Meanwhile, the NHL is getting its players back to training in facilities.
On Monday, the NHL released Phase 2 of its return-to-play protocol, spelling out the restrictions on small groups of players and staff returning to use team practice facilities. Phase 1 involved self-quarantine for players and hockey staff and began March 12. Phase 2 is expected to begin in early June.
The new protocols would allow for a maximum of six players to train at team facilities at once. On-ice sessions are for players only, with no coaches or other team personnel allowed on the ice. Media and player agents are among the personnel barred from entering the facilities. Players must wear face coverings at all times, except when they are exercising or on the ice. Any players who participate in Phase 2 cannot work out or skate at any public facilities and cannot organize group skates outside of the training sessions organized by teams.
During Phase 2, players and staff will be tested for the coronavirus two days before they are scheduled to participate. They will be tested twice per week afterward, though players are told to self-administer temperature symptom checks daily and will have their temperatures checked before entering the facilities.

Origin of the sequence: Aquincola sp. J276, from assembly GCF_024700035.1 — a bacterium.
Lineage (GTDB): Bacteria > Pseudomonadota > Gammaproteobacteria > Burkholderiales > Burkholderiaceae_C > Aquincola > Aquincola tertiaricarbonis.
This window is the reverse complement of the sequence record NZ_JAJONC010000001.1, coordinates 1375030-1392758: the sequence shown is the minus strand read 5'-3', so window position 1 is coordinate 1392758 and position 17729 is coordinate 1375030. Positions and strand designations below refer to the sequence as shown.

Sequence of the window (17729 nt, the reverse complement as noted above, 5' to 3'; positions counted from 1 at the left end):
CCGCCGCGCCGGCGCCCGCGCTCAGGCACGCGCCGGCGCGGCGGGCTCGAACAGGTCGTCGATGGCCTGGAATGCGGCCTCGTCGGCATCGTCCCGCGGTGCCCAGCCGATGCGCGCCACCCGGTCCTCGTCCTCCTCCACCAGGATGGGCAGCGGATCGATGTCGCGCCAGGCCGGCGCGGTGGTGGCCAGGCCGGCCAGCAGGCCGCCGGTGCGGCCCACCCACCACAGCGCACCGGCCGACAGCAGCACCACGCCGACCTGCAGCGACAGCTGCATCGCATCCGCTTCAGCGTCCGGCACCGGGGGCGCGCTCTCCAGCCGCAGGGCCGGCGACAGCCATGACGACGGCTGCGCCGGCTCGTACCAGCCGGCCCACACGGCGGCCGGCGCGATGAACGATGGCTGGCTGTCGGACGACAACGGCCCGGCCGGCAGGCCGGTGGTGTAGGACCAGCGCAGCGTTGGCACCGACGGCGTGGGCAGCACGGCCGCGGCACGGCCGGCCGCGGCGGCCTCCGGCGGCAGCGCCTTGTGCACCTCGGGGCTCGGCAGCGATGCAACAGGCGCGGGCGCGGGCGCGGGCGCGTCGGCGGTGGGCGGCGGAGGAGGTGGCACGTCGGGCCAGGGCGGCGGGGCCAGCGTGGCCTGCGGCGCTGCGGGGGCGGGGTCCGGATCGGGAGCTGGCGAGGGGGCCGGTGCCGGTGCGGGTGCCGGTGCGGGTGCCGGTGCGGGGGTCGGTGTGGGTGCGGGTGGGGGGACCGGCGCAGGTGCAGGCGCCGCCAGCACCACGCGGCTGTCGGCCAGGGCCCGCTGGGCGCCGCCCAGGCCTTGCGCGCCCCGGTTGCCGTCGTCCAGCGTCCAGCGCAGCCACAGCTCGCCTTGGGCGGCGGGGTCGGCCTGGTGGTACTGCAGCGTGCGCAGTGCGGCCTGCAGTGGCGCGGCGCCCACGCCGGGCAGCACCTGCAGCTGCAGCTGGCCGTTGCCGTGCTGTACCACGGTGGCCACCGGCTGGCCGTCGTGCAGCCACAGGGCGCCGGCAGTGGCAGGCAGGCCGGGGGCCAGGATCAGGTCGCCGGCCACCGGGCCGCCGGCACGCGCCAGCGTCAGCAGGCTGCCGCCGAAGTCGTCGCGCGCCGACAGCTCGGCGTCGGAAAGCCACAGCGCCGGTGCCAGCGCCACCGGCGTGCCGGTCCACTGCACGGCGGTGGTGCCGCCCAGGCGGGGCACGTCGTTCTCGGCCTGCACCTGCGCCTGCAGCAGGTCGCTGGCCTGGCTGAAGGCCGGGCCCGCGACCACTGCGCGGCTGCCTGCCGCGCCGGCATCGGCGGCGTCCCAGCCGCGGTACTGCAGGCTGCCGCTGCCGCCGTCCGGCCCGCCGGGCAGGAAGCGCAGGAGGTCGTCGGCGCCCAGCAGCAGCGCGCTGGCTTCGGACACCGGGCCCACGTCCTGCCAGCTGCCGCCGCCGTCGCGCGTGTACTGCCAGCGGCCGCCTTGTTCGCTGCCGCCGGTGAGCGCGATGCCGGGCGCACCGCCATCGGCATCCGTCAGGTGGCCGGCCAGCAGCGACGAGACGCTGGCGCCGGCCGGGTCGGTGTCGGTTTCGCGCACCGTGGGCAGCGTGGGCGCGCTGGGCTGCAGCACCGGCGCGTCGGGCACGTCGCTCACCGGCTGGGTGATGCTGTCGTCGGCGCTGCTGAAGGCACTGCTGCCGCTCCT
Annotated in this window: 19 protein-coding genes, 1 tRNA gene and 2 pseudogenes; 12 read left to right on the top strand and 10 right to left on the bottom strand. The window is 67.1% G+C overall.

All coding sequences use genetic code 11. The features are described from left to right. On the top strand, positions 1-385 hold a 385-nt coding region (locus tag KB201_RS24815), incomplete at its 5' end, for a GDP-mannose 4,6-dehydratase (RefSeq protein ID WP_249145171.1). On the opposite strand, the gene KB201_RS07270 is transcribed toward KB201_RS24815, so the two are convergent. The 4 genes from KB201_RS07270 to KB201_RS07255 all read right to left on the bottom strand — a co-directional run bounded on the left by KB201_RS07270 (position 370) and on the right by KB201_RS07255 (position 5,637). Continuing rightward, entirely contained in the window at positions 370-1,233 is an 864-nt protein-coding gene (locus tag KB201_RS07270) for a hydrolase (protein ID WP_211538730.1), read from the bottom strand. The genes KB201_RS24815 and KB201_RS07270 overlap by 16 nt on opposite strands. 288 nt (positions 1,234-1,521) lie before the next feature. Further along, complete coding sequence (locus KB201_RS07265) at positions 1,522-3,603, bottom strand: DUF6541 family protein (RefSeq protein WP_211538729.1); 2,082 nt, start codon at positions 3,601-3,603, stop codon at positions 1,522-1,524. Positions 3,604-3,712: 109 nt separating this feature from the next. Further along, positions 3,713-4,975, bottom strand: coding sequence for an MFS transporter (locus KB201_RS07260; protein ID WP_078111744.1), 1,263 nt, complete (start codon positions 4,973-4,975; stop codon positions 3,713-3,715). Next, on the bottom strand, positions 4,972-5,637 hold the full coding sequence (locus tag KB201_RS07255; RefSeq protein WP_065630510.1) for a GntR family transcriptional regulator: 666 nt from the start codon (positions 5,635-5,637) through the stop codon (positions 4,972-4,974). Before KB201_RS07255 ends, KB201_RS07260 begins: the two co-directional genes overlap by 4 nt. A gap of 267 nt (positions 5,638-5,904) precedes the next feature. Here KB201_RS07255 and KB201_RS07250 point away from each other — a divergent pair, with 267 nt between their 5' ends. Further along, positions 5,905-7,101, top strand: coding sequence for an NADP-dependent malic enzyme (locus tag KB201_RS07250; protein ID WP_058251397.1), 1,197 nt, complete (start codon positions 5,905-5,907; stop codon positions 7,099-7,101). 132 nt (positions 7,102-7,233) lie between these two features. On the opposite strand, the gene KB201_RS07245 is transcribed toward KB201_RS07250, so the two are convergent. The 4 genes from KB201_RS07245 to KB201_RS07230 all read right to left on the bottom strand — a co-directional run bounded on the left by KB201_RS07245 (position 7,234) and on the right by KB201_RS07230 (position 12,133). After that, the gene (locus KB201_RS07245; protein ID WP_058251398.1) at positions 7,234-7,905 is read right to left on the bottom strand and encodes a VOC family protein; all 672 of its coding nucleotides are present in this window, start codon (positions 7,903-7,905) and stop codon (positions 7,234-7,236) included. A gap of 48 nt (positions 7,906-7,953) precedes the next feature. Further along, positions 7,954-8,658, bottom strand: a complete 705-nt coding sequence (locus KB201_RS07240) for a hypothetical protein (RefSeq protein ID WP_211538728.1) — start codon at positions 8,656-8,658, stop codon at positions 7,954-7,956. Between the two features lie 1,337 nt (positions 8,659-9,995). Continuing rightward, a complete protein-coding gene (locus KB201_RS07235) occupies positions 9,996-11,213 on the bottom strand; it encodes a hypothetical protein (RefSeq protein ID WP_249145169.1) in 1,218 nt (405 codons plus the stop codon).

Players who test positive for COVID-19 will not be allowed to return to training until it is deemed safe. Teams were encouraged to follow CDC guidance on discontinuation of isolation following positive COVID-19 tests in symptomatic and asymptomatic patients.
One of the next major steps for the NHL in a return to training is getting players back to their home-team communities. An estimated 17% of NHL players are currently outside of North America.
Phase 2 of the league's return-to-play plan requires a 14-day self-quarantine period before a player can participate in training if he travels via public transportation, such as on a commercial flight.
Phase 3 of the plan is the opening of training camps, no earlier than the first half of July.
Phase 4 is the completion of the season in the two hub cities.
The Associated Press contributed to this report.